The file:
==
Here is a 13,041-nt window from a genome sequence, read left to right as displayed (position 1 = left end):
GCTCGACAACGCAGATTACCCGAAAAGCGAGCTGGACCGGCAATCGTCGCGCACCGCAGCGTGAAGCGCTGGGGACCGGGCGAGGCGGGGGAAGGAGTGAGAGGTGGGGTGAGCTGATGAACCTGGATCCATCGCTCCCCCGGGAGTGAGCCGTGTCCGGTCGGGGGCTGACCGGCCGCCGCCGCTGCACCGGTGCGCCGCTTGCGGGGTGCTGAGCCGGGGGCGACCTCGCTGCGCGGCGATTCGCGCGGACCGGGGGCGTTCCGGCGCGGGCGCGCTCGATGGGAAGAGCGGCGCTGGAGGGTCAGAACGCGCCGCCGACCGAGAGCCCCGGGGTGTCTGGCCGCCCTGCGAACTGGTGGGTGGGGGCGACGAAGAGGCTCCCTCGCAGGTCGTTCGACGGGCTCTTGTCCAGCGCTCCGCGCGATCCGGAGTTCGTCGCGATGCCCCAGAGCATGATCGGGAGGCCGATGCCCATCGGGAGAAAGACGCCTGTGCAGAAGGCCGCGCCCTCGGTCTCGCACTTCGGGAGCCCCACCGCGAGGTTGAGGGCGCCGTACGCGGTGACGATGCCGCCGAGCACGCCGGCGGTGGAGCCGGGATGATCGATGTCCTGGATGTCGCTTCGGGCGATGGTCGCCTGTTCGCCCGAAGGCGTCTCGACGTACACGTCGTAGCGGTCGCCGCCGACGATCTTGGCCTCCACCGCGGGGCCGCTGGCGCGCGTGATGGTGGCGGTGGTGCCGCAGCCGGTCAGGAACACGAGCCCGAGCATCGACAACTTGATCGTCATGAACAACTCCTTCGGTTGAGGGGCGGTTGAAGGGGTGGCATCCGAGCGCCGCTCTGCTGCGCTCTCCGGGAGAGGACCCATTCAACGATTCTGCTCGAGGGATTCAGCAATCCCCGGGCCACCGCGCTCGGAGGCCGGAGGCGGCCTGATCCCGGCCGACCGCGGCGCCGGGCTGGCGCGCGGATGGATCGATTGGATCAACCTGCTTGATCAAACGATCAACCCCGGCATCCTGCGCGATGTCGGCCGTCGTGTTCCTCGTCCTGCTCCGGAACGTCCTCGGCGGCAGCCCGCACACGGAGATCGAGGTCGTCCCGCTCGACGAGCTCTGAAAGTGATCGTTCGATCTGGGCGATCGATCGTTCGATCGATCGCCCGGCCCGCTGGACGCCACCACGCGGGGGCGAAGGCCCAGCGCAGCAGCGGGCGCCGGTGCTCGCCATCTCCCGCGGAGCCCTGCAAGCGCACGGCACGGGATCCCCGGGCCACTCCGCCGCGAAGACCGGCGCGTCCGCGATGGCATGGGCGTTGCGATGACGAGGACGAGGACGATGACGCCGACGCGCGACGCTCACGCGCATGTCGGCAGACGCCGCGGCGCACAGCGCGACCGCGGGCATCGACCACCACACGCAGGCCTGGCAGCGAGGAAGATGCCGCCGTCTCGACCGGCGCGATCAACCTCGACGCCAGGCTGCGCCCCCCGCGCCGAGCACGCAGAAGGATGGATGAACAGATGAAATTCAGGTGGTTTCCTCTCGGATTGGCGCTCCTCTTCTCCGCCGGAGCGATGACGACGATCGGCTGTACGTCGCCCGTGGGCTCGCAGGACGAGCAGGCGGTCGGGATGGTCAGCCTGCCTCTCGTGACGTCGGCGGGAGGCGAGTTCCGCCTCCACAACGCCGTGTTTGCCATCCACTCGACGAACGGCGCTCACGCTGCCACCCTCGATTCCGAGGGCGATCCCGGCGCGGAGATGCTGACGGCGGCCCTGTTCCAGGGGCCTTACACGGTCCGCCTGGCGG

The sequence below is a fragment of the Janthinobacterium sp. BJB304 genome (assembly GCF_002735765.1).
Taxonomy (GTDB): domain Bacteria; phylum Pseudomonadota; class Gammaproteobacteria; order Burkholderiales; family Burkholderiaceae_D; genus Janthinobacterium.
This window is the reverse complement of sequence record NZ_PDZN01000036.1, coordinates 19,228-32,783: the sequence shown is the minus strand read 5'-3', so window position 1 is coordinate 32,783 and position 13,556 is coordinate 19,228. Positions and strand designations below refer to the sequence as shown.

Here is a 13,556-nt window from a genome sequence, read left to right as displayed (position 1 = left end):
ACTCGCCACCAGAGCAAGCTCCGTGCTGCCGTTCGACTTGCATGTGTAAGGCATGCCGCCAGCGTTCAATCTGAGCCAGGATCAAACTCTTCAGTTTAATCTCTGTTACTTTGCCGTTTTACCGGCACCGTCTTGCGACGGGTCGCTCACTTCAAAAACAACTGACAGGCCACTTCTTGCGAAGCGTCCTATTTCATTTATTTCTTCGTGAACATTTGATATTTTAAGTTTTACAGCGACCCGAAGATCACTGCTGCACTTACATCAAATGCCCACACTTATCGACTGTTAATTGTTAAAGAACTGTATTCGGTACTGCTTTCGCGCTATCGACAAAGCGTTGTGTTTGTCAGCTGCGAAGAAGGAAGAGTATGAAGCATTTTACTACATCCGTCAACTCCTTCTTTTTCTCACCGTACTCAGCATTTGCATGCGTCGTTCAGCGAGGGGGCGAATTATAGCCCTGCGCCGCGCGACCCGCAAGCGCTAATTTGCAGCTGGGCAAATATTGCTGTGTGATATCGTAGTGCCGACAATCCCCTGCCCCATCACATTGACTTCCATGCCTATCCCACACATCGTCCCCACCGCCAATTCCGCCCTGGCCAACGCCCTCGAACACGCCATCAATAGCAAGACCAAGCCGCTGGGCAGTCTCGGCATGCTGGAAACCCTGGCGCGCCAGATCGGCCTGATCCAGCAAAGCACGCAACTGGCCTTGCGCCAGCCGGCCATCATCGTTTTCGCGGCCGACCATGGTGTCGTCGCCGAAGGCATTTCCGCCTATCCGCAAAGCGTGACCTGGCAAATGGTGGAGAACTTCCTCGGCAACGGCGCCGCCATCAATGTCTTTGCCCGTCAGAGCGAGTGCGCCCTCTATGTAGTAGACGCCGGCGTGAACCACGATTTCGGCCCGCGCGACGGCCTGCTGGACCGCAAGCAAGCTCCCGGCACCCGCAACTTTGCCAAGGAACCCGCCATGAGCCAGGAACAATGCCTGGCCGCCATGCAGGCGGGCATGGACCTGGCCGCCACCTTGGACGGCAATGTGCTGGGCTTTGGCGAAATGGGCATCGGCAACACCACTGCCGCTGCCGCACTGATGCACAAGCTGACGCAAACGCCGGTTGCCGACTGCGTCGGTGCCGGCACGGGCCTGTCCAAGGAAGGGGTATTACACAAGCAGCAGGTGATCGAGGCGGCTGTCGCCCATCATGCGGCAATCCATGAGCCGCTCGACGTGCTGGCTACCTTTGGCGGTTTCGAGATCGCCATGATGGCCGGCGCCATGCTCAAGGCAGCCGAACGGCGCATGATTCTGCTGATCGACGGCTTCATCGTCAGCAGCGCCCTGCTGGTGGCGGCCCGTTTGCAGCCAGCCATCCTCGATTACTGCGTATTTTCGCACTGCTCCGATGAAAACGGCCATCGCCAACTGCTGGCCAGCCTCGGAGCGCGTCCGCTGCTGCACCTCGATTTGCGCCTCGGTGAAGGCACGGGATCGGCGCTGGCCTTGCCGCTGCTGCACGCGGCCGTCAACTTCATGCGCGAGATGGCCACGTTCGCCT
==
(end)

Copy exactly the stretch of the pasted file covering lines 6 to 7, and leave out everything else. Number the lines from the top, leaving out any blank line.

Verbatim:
Here is a 13,556-nt window from a genome sequence, read left to right as displayed (position 1 = left end):
ACTCGCCACCAGAGCAAGCTCCGTGCTGCCGTTCGACTTGCATGTGTAAGGCATGCCGCCAGCGTTCAATCTGAGCCAGGATCAAACTCTTCAGTTTAATCTCTGTTACTTTGCCGTTTTACCGGCACCGTCTTGCGACGGGTCGCTCACTTCAAAAACAACTGACAGGCCACTTCTTGCGAAGCGTCCTATTTCATTTATTTCTTCGTGAACATTTGATATTTTAAGTTTTACAGCGACCCGAAGATCACTGCTGCACTTACATCAAATGCCCACACTTATCGACTGTTAATTGTTAAAGAACTGTATTCGGTACTGCTTTCGCGCTATCGACAAAGCGTTGTGTTTGTCAGCTGCGAAGAAGGAAGAGTATGAAGCATTTTACTACATCCGTCAACTCCTTCTTTTTCTCACCGTACTCAGCATTTGCATGCGTCGTTCAGCGAGGGGGCGAATTATAGCCCTGCGCCGCGCGACCCGCAAGCGCTAATTTGCAGCTGGGCAAATATTGCTGTGTGATATCGTAGTGCCGACAATCCCCTGCCCCATCACATTGACTTCCATGCCTATCCCACACATCGTCCCCACCGCCAATTCCGCCCTGGCCAACGCCCTCGAACACGCCATCAATAGCAAGACCAAGCCGCTGGGCAGTCTCGGCATGCTGGAAACCCTGGCGCGCCAGATCGGCCTGATCCAGCAAAGCACGCAACTGGCCTTGCGCCAGCCGGCCATCATCGTTTTCGCGGCCGACCATGGTGTCGTCGCCGAAGGCATTTCCGCCTATCCGCAAAGCGTGACCTGGCAAATGGTGGAGAACTTCCTCGGCAACGGCGCCGCCATCAATGTCTTTGCCCGTCAGAGCGAGTGCGCCCTCTATGTAGTAGACGCCGGCGTGAACCACGATTTCGGCCCGCGCGACGGCCTGCTGGACCGCAAGCAAGCTCCCGGCACCCGCAACTTTGCCAAGGAACCCGCCATGAGCCAGGAACAATGCCTGGCCGCCATGCAGGCGGGCATGGACCTGGCCGCCACCTTGGACGGCAATGTGCTGGGCTTTGGCGAAATGGGCATCGGCAACACCACTGCCGCTGCCGCACTGATGCACAAGCTGACGCAAACGCCGGTTGCCGACTGCGTCGGTGCCGGCACGGGCCTGTCCAAGGAAGGGGTATTACACAAGCAGCAGGTGATCGAGGCGGCTGTCGCCCATCATGCGGCAATCCATGAGCCGCTCGACGTGCTGGCTACCTTTGGCGGTTTCGAGATCGCCATGATGGCCGGCGCCATGCTCAAGGCAGCCGAACGGCGCATGATTCTGCTGATCGACGGCTTCATCGTCAGCAGCGCCCTGCTGGTGGCGGCCCGTTTGCAGCCAGCCATCCTCGATTACTGCGTATTTTCGCACTGCTCCGATGAAAACGGCCATCGCCAACTGCTGGCCAGCCTCGGAGCGCGTCCGCTGCTGCACCTCGATTTGCGCCTCGGTGAAGGCACGGGATCGGCGCTGGCCTTGCCGCTGCTGCACGCGGCCGTCAACTTCATGCGCGAGATGGCCACGTTCGCCT